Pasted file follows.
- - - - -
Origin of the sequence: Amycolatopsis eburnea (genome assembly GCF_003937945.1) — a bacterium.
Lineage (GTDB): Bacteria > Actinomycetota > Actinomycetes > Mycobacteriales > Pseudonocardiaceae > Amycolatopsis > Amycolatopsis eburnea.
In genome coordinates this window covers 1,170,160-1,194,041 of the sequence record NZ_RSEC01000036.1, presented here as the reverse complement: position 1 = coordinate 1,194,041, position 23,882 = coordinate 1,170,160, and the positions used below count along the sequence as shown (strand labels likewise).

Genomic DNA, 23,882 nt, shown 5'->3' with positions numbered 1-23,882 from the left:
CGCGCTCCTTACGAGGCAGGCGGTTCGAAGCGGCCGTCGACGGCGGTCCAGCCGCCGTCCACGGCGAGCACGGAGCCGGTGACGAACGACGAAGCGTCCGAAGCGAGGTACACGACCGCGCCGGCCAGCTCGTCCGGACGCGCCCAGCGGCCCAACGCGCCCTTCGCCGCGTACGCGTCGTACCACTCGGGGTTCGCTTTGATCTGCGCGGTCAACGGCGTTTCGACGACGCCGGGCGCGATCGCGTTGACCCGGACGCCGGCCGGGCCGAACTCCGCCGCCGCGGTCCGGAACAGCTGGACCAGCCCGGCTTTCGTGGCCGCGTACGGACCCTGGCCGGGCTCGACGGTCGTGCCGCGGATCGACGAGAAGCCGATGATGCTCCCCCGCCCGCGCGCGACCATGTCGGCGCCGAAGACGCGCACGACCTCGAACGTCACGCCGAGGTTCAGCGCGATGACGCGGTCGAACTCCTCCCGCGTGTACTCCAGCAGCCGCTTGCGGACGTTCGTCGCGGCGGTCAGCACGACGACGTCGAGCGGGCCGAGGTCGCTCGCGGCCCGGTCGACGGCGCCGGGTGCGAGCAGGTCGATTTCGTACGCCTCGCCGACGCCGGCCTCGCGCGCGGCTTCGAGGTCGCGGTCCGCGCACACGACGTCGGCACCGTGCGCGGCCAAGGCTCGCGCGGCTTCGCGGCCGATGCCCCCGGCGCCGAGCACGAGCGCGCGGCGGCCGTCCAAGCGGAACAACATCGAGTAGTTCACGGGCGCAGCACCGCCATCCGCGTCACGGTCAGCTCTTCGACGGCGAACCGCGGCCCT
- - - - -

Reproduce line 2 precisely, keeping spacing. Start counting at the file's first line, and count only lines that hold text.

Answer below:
Lineage (GTDB): Bacteria > Actinomycetota > Actinomycetes > Mycobacteriales > Pseudonocardiaceae > Amycolatopsis > Amycolatopsis eburnea.